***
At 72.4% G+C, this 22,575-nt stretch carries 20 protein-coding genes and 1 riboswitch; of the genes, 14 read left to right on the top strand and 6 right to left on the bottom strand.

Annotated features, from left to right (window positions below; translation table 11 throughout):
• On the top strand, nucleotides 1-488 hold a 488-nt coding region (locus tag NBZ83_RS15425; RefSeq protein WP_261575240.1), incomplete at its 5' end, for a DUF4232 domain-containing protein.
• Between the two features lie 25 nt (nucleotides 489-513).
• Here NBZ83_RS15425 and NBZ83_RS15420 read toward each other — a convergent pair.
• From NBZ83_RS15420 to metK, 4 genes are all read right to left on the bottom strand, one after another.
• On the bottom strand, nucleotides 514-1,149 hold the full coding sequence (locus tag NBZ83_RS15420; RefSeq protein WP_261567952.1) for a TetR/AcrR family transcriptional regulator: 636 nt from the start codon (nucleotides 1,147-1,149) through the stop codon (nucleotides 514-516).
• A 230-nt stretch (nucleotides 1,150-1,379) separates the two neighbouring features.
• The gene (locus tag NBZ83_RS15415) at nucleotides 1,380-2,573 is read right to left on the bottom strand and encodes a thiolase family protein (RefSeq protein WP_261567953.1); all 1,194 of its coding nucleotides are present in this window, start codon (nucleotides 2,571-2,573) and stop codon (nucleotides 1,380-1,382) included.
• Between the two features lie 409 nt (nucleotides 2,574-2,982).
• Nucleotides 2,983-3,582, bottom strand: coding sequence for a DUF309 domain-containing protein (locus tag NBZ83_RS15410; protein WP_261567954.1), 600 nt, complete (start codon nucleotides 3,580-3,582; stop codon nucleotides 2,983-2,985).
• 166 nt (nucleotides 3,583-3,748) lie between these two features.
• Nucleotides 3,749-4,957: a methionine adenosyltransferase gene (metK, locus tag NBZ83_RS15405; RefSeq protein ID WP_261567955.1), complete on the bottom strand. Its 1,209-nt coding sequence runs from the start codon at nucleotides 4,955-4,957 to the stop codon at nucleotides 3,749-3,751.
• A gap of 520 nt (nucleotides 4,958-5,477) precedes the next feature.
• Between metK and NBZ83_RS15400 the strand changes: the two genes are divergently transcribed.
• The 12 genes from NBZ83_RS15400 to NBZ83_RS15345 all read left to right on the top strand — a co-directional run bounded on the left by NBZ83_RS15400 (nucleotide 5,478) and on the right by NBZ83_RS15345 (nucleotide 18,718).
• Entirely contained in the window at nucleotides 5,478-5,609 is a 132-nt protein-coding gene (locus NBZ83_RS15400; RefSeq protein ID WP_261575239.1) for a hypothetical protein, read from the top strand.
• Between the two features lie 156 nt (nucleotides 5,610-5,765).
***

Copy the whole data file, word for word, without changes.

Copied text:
At 72.4% G+C, this 22,575-nt stretch carries 20 protein-coding genes and 1 riboswitch; of the genes, 14 read left to right on the top strand and 6 right to left on the bottom strand.

Annotated features, from left to right (window positions below; translation table 11 throughout):
• On the top strand, nucleotides 1-488 hold a 488-nt coding region (locus tag NBZ83_RS15425; RefSeq protein WP_261575240.1), incomplete at its 5' end, for a DUF4232 domain-containing protein.
• Between the two features lie 25 nt (nucleotides 489-513).
• Here NBZ83_RS15425 and NBZ83_RS15420 read toward each other — a convergent pair.
• From NBZ83_RS15420 to metK, 4 genes are all read right to left on the bottom strand, one after another.
• On the bottom strand, nucleotides 514-1,149 hold the full coding sequence (locus tag NBZ83_RS15420; RefSeq protein WP_261567952.1) for a TetR/AcrR family transcriptional regulator: 636 nt from the start codon (nucleotides 1,147-1,149) through the stop codon (nucleotides 514-516).
• A 230-nt stretch (nucleotides 1,150-1,379) separates the two neighbouring features.
• The gene (locus tag NBZ83_RS15415) at nucleotides 1,380-2,573 is read right to left on the bottom strand and encodes a thiolase family protein (RefSeq protein WP_261567953.1); all 1,194 of its coding nucleotides are present in this window, start codon (nucleotides 2,571-2,573) and stop codon (nucleotides 1,380-1,382) included.
• Between the two features lie 409 nt (nucleotides 2,574-2,982).
• Nucleotides 2,983-3,582, bottom strand: coding sequence for a DUF309 domain-containing protein (locus tag NBZ83_RS15410; protein WP_261567954.1), 600 nt, complete (start codon nucleotides 3,580-3,582; stop codon nucleotides 2,983-2,985).
• 166 nt (nucleotides 3,583-3,748) lie between these two features.
• Nucleotides 3,749-4,957: a methionine adenosyltransferase gene (metK, locus tag NBZ83_RS15405; RefSeq protein ID WP_261567955.1), complete on the bottom strand. Its 1,209-nt coding sequence runs from the start codon at nucleotides 4,955-4,957 to the stop codon at nucleotides 3,749-3,751.
• A gap of 520 nt (nucleotides 4,958-5,477) precedes the next feature.
• Between metK and NBZ83_RS15400 the strand changes: the two genes are divergently transcribed.
• The 12 genes from NBZ83_RS15400 to NBZ83_RS15345 all read left to right on the top strand — a co-directional run bounded on the left by NBZ83_RS15400 (nucleotide 5,478) and on the right by NBZ83_RS15345 (nucleotide 18,718).
• Entirely contained in the window at nucleotides 5,478-5,609 is a 132-nt protein-coding gene (locus NBZ83_RS15400; RefSeq protein ID WP_261575239.1) for a hypothetical protein, read from the top strand.
• Between the two features lie 156 nt (nucleotides 5,610-5,765).